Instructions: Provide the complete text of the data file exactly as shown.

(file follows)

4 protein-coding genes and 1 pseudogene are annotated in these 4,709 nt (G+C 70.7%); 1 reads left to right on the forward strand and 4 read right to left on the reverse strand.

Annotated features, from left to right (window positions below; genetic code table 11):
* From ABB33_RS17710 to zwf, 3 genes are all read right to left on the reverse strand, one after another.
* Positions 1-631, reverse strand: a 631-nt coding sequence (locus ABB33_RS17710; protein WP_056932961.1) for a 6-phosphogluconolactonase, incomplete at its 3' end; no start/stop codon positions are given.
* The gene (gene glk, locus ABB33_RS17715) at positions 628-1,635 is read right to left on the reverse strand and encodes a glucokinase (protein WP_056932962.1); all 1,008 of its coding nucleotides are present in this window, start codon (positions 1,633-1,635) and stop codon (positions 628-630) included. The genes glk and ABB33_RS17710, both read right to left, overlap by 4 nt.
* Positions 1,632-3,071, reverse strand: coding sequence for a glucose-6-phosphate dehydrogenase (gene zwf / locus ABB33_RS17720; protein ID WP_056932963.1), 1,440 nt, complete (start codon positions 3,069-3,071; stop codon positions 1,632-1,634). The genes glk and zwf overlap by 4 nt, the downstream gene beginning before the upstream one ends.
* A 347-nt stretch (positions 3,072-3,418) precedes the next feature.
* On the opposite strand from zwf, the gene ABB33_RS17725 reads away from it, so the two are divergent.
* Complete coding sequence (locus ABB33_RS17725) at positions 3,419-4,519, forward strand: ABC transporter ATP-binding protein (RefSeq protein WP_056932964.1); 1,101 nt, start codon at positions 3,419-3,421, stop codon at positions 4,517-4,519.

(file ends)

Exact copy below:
4 protein-coding genes and 1 pseudogene are annotated in these 4,709 nt (G+C 70.7%); 1 reads left to right on the forward strand and 4 read right to left on the reverse strand.

Annotated features, from left to right (window positions below; genetic code table 11):
* From ABB33_RS17710 to zwf, 3 genes are all read right to left on the reverse strand, one after another.
* Positions 1-631, reverse strand: a 631-nt coding sequence (locus ABB33_RS17710; protein WP_056932961.1) for a 6-phosphogluconolactonase, incomplete at its 3' end; no start/stop codon positions are given.
* The gene (gene glk, locus ABB33_RS17715) at positions 628-1,635 is read right to left on the reverse strand and encodes a glucokinase (protein WP_056932962.1); all 1,008 of its coding nucleotides are present in this window, start codon (positions 1,633-1,635) and stop codon (positions 628-630) included. The genes glk and ABB33_RS17710, both read right to left, overlap by 4 nt.
* Positions 1,632-3,071, reverse strand: coding sequence for a glucose-6-phosphate dehydrogenase (gene zwf / locus ABB33_RS17720; protein ID WP_056932963.1), 1,440 nt, complete (start codon positions 3,069-3,071; stop codon positions 1,632-1,634). The genes glk and zwf overlap by 4 nt, the downstream gene beginning before the upstream one ends.
* A 347-nt stretch (positions 3,072-3,418) precedes the next feature.
* On the opposite strand from zwf, the gene ABB33_RS17725 reads away from it, so the two are divergent.
* Complete coding sequence (locus ABB33_RS17725) at positions 3,419-4,519, forward strand: ABC transporter ATP-binding protein (RefSeq protein WP_056932964.1); 1,101 nt, start codon at positions 3,419-3,421, stop codon at positions 4,517-4,519.